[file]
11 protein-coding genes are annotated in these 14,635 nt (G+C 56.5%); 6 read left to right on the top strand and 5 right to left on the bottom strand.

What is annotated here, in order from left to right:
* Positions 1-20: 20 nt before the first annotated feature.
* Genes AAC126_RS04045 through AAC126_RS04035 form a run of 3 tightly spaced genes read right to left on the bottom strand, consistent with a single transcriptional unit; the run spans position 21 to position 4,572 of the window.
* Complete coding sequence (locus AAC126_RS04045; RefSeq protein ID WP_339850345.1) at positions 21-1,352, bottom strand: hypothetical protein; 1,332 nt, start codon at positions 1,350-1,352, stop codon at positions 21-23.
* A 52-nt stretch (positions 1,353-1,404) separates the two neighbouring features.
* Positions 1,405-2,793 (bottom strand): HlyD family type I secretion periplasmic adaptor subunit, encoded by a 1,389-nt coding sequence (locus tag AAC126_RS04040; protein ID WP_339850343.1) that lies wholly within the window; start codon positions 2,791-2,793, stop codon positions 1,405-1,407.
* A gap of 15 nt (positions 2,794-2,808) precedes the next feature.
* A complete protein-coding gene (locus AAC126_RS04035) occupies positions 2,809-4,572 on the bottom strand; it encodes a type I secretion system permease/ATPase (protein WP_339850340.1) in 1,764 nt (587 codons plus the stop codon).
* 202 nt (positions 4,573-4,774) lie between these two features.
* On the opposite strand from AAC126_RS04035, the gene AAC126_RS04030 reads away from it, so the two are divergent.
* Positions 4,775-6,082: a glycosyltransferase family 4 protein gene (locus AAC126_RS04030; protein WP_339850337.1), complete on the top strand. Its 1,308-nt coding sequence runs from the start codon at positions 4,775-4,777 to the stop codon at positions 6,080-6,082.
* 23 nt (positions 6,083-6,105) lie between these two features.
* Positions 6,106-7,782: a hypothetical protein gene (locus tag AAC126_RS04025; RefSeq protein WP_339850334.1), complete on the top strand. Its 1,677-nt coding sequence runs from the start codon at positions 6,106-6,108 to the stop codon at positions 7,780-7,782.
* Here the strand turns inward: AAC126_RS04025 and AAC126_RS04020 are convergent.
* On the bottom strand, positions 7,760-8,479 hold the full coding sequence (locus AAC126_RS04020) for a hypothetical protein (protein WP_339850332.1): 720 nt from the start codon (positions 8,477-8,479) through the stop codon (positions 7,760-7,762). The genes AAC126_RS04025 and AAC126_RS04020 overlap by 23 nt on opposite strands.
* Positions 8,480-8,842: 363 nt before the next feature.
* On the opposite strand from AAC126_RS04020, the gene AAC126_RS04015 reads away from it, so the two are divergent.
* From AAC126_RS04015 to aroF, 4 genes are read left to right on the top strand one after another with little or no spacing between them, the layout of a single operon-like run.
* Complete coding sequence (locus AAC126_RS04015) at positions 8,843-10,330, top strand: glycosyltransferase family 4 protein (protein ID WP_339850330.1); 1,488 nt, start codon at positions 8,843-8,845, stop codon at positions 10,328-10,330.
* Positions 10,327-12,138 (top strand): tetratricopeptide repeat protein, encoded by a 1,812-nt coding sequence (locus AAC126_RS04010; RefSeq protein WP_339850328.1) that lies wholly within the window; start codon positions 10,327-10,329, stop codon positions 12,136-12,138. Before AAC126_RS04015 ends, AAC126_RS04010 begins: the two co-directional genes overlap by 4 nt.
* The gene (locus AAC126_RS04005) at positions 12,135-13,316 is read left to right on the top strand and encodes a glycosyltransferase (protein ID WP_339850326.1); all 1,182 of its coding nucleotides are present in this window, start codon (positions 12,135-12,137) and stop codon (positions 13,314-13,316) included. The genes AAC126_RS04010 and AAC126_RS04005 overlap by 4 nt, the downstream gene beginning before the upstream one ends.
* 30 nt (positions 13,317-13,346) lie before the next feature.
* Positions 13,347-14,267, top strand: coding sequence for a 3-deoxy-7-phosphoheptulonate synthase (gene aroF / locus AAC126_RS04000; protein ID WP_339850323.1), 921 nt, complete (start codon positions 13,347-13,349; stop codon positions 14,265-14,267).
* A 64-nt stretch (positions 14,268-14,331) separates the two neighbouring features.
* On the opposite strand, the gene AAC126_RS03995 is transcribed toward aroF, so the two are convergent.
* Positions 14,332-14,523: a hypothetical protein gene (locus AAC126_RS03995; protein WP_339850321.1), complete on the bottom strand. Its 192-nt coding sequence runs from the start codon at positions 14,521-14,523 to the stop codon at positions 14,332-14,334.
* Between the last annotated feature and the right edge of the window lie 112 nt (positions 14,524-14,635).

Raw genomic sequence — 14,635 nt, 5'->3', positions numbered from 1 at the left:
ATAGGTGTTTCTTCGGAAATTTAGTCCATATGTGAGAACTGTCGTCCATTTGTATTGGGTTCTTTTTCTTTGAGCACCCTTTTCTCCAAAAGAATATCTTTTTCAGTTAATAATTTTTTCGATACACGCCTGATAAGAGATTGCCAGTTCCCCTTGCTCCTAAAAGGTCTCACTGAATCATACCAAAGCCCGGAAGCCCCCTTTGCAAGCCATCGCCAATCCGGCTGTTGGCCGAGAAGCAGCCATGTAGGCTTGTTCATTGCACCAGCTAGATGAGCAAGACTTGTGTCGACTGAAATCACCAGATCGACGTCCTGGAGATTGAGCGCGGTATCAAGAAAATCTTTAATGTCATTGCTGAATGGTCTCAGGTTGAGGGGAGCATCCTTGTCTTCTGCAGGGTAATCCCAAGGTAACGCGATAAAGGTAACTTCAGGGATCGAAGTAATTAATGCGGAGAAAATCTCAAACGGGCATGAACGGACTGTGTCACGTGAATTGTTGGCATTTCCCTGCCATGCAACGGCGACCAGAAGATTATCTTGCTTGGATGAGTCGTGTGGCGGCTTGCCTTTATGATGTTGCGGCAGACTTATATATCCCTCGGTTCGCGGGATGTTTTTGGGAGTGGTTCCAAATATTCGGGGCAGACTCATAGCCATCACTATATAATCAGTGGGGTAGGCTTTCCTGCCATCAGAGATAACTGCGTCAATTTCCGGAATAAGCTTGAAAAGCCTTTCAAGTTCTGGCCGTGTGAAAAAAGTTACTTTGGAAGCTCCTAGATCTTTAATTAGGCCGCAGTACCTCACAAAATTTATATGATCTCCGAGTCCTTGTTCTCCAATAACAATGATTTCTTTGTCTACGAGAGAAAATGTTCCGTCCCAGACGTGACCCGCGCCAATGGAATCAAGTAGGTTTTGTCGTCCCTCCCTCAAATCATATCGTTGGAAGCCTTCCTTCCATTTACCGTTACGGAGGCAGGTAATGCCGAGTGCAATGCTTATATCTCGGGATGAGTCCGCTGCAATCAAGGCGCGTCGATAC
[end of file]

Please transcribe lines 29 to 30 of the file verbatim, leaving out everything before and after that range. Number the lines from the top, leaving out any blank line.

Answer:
Raw genomic sequence — 14,635 nt, 5'->3', positions numbered from 1 at the left:
ATAGGTGTTTCTTCGGAAATTTAGTCCATATGTGAGAACTGTCGTCCATTTGTATTGGGTTCTTTTTCTTTGAGCACCCTTTTCTCCAAAAGAATATCTTTTTCAGTTAATAATTTTTTCGATACACGCCTGATAAGAGATTGCCAGTTCCCCTTGCTCCTAAAAGGTCTCACTGAATCATACCAAAGCCCGGAAGCCCCCTTTGCAAGCCATCGCCAATCCGGCTGTTGGCCGAGAAGCAGCCATGTAGGCTTGTTCATTGCACCAGCTAGATGAGCAAGACTTGTGTCGACTGAAATCACCAGATCGACGTCCTGGAGATTGAGCGCGGTATCAAGAAAATCTTTAATGTCATTGCTGAATGGTCTCAGGTTGAGGGGAGCATCCTTGTCTTCTGCAGGGTAATCCCAAGGTAACGCGATAAAGGTAACTTCAGGGATCGAAGTAATTAATGCGGAGAAAATCTCAAACGGGCATGAACGGACTGTGTCACGTGAATTGTTGGCATTTCCCTGCCATGCAACGGCGACCAGAAGATTATCTTGCTTGGATGAGTCGTGTGGCGGCTTGCCTTTATGATGTTGCGGCAGACTTATATATCCCTCGGTTCGCGGGATGTTTTTGGGAGTGGTTCCAAATATTCGGGGCAGACTCATAGCCATCACTATATAATCAGTGGGGTAGGCTTTCCTGCCATCAGAGATAACTGCGTCAATTTCCGGAATAAGCTTGAAAAGCCTTTCAAGTTCTGGCCGTGTGAAAAAAGTTACTTTGGAAGCTCCTAGATCTTTAATTAGGCCGCAGTACCTCACAAAATTTATATGATCTCCGAGTCCTTGTTCTCCAATAACAATGATTTCTTTGTCTACGAGAGAAAATGTTCCGTCCCAGACGTGACCCGCGCCAATGGAATCAAGTAGGTTTTGTCGTCCCTCCCTCAAATCATATCGTTGGAAGCCTTCCTTCCATTTACCGTTACGGAGGCAGGTAATGCCGAGTGCAATGCTTATATCTCGGGATGAGTCCGCTGCAATCAAGGCGCGTCGATAC